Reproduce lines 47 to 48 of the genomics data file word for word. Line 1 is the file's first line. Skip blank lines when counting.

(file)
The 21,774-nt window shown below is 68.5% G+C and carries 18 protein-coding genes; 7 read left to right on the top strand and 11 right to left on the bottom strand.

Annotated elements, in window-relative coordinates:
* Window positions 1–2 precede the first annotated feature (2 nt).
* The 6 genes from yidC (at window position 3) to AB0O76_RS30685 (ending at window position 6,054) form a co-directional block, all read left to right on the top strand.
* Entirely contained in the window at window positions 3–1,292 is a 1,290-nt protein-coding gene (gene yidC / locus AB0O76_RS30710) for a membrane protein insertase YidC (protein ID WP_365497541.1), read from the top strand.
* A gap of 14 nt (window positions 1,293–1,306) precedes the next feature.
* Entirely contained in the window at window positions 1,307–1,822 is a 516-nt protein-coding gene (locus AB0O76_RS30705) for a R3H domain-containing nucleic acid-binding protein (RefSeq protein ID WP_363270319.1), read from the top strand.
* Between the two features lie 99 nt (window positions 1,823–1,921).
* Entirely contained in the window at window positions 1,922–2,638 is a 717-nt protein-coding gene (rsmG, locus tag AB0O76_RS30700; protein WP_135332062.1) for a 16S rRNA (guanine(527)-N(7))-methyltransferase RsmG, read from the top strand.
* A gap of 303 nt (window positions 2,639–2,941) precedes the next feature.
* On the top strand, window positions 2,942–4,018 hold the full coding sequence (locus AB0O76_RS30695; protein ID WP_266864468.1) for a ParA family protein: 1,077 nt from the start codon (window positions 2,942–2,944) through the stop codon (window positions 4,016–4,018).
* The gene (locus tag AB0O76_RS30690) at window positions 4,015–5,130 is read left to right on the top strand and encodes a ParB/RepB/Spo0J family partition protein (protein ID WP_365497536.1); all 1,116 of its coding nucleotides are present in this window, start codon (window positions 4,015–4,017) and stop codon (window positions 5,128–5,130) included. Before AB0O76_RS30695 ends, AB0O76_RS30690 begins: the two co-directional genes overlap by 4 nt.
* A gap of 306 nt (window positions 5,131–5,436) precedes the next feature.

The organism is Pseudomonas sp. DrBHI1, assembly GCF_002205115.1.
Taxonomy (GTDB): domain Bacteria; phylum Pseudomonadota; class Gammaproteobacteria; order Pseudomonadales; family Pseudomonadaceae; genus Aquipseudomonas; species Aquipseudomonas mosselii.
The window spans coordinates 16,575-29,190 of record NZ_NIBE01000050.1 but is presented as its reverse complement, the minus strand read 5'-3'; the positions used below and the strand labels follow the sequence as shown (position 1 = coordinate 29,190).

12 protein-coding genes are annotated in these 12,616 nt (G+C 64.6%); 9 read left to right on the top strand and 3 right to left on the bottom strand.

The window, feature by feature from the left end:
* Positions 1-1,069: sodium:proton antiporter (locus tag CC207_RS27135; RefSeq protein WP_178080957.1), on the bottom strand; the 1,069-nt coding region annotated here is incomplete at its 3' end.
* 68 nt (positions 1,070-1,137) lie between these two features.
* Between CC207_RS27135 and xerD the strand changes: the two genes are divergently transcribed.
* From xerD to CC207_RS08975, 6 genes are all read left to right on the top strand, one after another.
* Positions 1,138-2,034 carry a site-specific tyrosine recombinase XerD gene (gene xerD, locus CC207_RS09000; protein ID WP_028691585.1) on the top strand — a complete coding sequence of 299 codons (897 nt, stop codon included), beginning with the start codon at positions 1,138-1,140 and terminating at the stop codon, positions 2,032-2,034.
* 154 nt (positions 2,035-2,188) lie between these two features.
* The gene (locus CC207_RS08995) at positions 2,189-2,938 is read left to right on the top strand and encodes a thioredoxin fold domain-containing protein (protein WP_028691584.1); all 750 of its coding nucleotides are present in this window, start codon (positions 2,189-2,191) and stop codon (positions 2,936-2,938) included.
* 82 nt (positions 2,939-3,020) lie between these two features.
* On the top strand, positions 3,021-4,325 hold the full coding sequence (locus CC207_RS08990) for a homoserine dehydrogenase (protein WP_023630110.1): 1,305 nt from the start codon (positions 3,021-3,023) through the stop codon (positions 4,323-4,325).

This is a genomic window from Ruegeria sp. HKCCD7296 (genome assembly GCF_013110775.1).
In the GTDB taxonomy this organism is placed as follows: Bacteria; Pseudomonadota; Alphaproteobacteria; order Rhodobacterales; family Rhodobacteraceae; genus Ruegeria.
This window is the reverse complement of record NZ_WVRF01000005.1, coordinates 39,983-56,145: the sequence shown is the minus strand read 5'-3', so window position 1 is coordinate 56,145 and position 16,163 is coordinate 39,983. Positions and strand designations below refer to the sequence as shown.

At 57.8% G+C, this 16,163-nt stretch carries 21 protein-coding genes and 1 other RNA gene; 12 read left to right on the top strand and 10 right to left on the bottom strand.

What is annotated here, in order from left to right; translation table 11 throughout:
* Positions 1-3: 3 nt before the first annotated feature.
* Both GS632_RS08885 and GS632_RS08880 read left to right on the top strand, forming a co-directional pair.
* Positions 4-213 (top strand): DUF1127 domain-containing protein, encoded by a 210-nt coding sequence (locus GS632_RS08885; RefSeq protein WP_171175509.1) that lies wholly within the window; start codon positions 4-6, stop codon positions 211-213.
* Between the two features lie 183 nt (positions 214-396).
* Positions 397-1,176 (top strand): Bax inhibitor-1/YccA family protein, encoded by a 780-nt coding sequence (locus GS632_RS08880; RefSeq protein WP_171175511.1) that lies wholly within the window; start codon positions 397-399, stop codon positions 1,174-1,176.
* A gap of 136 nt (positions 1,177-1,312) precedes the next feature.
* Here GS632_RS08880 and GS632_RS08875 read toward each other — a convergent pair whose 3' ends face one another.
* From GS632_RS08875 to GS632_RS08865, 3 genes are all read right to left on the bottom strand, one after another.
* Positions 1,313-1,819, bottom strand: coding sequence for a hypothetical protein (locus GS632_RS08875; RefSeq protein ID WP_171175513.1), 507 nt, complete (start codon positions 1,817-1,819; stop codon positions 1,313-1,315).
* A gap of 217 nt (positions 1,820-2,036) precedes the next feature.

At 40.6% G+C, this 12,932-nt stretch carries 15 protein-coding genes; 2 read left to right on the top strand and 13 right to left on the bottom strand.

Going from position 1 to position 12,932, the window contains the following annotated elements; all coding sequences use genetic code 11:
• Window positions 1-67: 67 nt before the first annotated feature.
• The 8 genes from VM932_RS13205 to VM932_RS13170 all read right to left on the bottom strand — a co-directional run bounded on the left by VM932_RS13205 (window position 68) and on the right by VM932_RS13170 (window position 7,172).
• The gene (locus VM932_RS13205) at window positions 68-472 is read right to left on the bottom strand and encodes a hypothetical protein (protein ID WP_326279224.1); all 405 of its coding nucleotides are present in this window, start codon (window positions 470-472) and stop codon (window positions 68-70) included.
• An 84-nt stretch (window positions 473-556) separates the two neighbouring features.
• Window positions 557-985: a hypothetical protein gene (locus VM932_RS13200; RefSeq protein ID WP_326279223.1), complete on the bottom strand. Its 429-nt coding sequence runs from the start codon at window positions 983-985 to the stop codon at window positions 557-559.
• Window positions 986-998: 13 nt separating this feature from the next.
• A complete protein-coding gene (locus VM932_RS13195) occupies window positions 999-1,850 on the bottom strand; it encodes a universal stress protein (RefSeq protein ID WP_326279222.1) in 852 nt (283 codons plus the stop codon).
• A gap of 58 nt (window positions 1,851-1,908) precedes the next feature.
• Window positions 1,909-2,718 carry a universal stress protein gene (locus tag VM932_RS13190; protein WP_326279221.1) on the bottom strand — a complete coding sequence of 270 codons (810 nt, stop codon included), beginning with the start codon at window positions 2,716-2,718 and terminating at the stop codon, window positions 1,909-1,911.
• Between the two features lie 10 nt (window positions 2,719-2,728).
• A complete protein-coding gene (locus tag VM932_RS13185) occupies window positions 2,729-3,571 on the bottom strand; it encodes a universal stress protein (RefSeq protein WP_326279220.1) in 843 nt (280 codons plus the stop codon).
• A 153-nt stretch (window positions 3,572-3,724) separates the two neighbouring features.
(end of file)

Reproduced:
• The gene (locus VM932_RS13205) at window positions 68-472 is read right to left on the bottom strand and encodes a hypothetical protein (protein ID WP_326279224.1); all 405 of its coding nucleotides are present in this window, start codon (window positions 470-472) and stop codon (window positions 68-70) included.
• An 84-nt stretch (window positions 473-556) separates the two neighbouring features.